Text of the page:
Lola sat down at a tiny table on the sidewalk in front of the bodega and ordered a
glass of flinty rose. It was frying pan hot. That plus the sound of motorbikes whizzing past
wore her out. She had traveled all summer and now, twelve weeks without a
pedicure, waxing or haircut, and with only a couple of drunken one-nighters and a
stupid dragonfly tattooed onto her hip to show for it, she was more than eager to fly
home the next day.
Well, that wasn't really true, Lola thought. She leaned down and
removed a stack of postcards from her backpack. There was that amazing show of Spanish
cubist paintings at the Prado, and the bullfight in Toledo where the matador got roughed
up a bit. Not to mention that flamenco club in Seville, polka-dot dresses
whirling into the night. Maybe, she thought, I'll just write a few postcards before I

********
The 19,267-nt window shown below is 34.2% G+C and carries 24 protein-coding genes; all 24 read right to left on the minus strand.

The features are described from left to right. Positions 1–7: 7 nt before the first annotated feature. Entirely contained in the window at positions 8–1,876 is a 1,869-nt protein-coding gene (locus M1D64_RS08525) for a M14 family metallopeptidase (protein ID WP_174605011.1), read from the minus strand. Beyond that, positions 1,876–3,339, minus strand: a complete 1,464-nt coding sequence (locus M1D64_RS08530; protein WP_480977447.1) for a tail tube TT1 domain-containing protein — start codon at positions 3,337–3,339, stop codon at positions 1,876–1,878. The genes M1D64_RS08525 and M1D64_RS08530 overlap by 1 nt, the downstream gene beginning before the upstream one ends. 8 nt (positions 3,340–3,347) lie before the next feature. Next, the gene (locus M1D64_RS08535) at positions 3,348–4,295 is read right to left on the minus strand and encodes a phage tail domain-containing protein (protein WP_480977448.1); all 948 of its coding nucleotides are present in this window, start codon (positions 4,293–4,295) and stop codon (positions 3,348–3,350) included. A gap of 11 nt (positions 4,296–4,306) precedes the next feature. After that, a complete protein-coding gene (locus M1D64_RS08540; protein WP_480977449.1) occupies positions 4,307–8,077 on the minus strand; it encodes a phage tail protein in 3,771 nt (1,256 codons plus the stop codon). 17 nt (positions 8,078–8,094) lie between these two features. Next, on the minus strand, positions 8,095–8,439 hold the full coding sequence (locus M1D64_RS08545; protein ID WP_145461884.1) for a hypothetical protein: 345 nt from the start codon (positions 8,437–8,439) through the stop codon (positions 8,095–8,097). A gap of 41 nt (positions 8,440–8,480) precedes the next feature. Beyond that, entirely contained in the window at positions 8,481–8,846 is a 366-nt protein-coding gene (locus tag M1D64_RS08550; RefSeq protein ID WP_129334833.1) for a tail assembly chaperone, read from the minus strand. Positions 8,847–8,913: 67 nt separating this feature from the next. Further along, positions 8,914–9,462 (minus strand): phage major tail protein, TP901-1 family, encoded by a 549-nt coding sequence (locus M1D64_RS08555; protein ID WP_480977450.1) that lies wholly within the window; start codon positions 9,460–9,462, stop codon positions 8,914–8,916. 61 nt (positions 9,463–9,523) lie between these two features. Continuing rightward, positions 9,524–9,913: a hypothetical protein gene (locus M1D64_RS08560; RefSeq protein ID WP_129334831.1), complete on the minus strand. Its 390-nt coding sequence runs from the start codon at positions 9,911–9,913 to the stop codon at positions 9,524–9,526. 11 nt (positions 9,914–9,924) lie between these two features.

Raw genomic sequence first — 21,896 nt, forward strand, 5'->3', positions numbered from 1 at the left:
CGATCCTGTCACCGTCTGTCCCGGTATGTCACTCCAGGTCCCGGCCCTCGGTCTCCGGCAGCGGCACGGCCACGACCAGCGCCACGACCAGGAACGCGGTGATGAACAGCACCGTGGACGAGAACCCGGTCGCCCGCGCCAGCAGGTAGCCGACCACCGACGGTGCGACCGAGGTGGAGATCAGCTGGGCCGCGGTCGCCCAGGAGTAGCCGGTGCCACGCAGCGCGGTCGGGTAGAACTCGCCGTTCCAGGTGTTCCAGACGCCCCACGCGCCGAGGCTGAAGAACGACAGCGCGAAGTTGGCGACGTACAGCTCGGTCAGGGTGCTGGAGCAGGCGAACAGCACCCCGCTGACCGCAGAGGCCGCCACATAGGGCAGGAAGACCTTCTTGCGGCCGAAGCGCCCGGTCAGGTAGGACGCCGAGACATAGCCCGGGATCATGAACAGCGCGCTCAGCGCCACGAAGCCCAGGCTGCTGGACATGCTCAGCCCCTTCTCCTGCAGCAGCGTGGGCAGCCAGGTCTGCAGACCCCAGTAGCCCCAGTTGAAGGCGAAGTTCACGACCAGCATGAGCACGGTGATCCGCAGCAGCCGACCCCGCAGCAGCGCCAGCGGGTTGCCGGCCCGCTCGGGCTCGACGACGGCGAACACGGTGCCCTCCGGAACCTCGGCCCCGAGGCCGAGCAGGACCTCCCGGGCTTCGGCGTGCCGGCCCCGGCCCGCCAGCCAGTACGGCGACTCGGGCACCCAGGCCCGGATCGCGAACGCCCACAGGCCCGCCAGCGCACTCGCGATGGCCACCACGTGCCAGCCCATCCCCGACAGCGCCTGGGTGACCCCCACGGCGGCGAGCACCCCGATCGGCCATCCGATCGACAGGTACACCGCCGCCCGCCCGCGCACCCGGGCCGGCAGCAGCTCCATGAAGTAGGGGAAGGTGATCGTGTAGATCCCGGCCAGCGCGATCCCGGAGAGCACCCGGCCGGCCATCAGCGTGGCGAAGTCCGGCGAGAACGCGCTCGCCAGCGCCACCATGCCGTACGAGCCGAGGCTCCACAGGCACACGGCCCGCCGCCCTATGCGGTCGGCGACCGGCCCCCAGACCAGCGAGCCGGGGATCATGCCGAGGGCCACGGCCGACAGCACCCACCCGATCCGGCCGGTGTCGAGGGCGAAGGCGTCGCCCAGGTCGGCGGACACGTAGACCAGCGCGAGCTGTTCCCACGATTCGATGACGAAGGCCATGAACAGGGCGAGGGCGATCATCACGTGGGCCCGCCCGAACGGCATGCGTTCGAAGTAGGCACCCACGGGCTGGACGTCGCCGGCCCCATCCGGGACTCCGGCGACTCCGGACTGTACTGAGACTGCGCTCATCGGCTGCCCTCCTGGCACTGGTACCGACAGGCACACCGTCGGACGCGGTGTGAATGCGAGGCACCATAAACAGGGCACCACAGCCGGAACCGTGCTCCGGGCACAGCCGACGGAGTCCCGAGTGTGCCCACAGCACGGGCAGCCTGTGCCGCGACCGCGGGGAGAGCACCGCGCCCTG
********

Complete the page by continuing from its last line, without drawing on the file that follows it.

go, try to give my friends the flavor of this place. Ooh, can't forget that place down
south with the flamingos...all those sunsets...amazing seafood...the great guy in
the antique fan shop. She began to write:
Wish you could have been with me
last week at the corrada (that's
bullfight to you!)....
As travellers, our senses are ignited by the various sights, sounds and smells
of a new place, an almost-familiar face, or a heart stopping experience that may be
as simple as a fresh piece of sugar cane straight from the field, or as exotic as a
safari in Africa. But it is the poet who distills these impressions and arranges
them in such a way to distinguish these moments in the memory, the way a master
perfumer blends a dozen herbs, flowers and rare essences to evoke a response.
Chris Cantu, Co-editor